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Published November 23, 2010
Southwest Snowpack(updated 11/18/10)
Data Source(s): National Water and Climate Center, Western Regional Climate Center
Where snow has fallen in the high country it has melted. As of November 18, the snowpack conditions in Arizona and New Mexico were exhibiting less-than-average snow water equivalent (SWE) in most basins, according to the Natural Resources Conservation Service’s (NRCS) snow telemetry (SNOTEL) monitoring stations (Figure 8). The average SWE for Arizona is approximately 20 percent of the 1971–2000 average. The San Francisco River Basin reports the lowest SWE values in the state, with approximately 5 percent of average.
In New Mexico, most basins have reported less than 42 percent of average. SWE in the Mimbres River Basin, however, is more than 600 percent of average because 0.3 inches of SWE have fallen; the historical average is only 0.1 inches.
The Rocky Mountain states to the north, which supply most of the water in the Colorado River and Rio Grande, have experienced near-average early winter snowfall. The NOAA–Climate Prediction Center’s winter outlook for December–February shows a greater chance for above-average temperatures and below-average precipitation for many parts of Arizona, New Mexico, Utah, and Colorado through the winter and early spring. These forecasts are based on the current moderate to strong La Niña event. These events tend to bring drier and warmer-than-average conditions to the region.
Snowpack telemetry (SNOTEL) sites are automated stations that measure snowpack depth, temperature, precipitation, soil moisture content, and soil saturation. A parameter called snow water content (SWC) or snow water equivalent (SWE) is calculated from this information. SWC refers to the depth of water that would result by melting the snowpack at the SNOTEL site and is important in estimating runoff and streamflow. It depends mainly on the density of the snow. Given two snow samples of the same depth, heavy, wet snow will yield a greater SWC than light, powdery snow.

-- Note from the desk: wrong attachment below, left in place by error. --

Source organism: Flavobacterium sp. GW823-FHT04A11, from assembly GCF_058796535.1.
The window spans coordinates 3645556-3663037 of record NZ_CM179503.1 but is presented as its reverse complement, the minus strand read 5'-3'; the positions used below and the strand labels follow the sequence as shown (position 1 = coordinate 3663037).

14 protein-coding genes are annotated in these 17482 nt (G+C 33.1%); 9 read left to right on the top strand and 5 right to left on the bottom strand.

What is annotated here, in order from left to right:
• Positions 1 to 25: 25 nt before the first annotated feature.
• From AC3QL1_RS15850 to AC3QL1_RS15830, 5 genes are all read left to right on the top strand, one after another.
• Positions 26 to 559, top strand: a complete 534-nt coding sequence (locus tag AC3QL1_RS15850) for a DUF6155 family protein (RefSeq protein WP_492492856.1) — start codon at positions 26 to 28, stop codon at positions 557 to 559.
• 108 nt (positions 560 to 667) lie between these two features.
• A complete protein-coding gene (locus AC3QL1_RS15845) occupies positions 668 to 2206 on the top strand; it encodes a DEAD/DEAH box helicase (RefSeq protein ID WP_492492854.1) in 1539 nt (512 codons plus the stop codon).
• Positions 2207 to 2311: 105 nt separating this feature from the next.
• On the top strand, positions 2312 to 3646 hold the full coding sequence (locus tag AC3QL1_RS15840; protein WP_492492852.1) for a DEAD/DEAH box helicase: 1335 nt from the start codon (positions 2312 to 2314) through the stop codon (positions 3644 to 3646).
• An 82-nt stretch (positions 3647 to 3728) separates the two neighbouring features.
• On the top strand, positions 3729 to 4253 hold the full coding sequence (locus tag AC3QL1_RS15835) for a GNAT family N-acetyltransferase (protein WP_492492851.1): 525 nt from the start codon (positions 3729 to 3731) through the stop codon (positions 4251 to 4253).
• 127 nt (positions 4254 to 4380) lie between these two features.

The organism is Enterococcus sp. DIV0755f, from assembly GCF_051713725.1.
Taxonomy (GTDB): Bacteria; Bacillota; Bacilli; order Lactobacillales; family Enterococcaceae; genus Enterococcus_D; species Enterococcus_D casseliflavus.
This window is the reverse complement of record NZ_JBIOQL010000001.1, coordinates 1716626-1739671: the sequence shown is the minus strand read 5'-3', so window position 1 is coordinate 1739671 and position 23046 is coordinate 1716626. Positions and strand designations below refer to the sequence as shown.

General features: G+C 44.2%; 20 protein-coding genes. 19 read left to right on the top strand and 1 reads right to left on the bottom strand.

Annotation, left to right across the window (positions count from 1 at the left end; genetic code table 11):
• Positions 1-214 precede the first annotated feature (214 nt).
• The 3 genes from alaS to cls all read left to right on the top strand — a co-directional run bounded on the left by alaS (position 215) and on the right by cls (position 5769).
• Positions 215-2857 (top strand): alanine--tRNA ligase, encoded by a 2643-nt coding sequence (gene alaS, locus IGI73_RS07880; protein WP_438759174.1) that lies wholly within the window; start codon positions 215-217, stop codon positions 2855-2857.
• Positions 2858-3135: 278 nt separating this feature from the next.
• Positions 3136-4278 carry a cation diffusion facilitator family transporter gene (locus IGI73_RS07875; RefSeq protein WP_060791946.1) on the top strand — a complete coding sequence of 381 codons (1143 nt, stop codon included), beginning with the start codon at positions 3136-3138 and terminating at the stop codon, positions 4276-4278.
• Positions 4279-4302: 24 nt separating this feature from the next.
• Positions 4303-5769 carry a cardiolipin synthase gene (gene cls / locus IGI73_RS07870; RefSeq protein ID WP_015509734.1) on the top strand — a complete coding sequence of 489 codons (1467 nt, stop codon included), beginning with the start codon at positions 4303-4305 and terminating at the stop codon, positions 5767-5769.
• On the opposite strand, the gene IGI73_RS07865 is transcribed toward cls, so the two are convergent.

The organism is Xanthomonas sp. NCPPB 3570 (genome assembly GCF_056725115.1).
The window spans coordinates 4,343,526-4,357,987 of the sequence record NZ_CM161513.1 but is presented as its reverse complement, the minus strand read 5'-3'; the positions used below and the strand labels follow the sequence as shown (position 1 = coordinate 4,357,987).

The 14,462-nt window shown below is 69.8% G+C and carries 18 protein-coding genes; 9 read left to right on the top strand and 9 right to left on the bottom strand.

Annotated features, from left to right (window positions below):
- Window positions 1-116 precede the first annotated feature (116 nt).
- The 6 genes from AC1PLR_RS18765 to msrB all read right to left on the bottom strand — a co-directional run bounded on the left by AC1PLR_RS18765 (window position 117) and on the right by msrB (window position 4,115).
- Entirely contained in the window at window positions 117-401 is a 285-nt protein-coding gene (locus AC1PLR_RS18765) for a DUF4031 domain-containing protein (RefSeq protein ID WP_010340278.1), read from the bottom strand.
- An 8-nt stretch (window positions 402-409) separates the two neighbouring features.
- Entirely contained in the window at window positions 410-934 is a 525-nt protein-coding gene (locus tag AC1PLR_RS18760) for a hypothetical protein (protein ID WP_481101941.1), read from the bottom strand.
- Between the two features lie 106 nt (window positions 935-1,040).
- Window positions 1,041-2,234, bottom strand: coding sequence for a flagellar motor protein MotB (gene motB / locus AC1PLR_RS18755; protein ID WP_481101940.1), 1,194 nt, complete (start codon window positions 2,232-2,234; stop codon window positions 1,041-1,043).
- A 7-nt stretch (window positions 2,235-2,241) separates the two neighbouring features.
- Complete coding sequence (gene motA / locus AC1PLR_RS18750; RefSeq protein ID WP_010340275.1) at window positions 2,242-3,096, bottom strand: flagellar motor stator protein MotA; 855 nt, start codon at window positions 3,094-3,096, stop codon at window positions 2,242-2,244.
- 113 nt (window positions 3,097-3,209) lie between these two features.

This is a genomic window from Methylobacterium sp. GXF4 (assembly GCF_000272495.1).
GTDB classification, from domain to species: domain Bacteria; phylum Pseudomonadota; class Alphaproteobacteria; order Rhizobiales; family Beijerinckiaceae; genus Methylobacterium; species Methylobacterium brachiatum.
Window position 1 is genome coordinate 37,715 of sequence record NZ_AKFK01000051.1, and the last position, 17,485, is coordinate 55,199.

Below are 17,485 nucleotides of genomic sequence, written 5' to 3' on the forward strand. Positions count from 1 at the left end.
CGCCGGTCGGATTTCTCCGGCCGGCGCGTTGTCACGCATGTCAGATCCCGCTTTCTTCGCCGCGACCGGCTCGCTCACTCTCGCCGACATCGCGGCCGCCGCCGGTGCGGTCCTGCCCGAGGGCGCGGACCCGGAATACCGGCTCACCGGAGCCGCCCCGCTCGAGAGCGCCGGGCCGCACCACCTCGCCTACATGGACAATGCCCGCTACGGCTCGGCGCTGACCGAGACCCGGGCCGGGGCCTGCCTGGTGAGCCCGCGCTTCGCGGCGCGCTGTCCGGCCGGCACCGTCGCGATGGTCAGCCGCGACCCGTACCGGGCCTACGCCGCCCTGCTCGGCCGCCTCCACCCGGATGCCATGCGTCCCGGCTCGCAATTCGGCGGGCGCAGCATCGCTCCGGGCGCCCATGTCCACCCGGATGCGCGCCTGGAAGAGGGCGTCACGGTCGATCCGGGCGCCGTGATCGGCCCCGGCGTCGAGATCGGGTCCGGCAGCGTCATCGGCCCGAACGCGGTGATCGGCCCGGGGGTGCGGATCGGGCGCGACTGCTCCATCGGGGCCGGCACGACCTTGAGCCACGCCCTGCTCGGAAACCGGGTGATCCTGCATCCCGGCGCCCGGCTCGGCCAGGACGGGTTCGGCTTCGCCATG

This figure shows the SWC for selected river basins, based on SNOTEL sites in or near the basins, compared to the 1971–2000 average values. The number of SNOTEL sites varies by basin. Basins with more than one site are represented as an average of the sites. Individual sites do not always report data due to lack of snow or instrument error. CLIMAS generates this figure using daily SWC measurements made by the Natural Resource Conservation Service.
Southwest Climate Outlook Staff
- Michael Crimmins, UA Extension Specialist
- Stephanie Doster, Institute of the Environment Editor
- Gregg Garfin, Founding Editor, Institute of the Environment
- Zack Guido, Managing Editor, CLIMAS Associate Staff Scientist
- Nancy J. Selover, Arizona State Climatologist
- Jessica Dollin, CLIMAS Publications Assistant
- Dave Dubious, New Mexico State Climatologist
Please direct your Southwest Climate Outlook comments and suggestions to Zack Guido.
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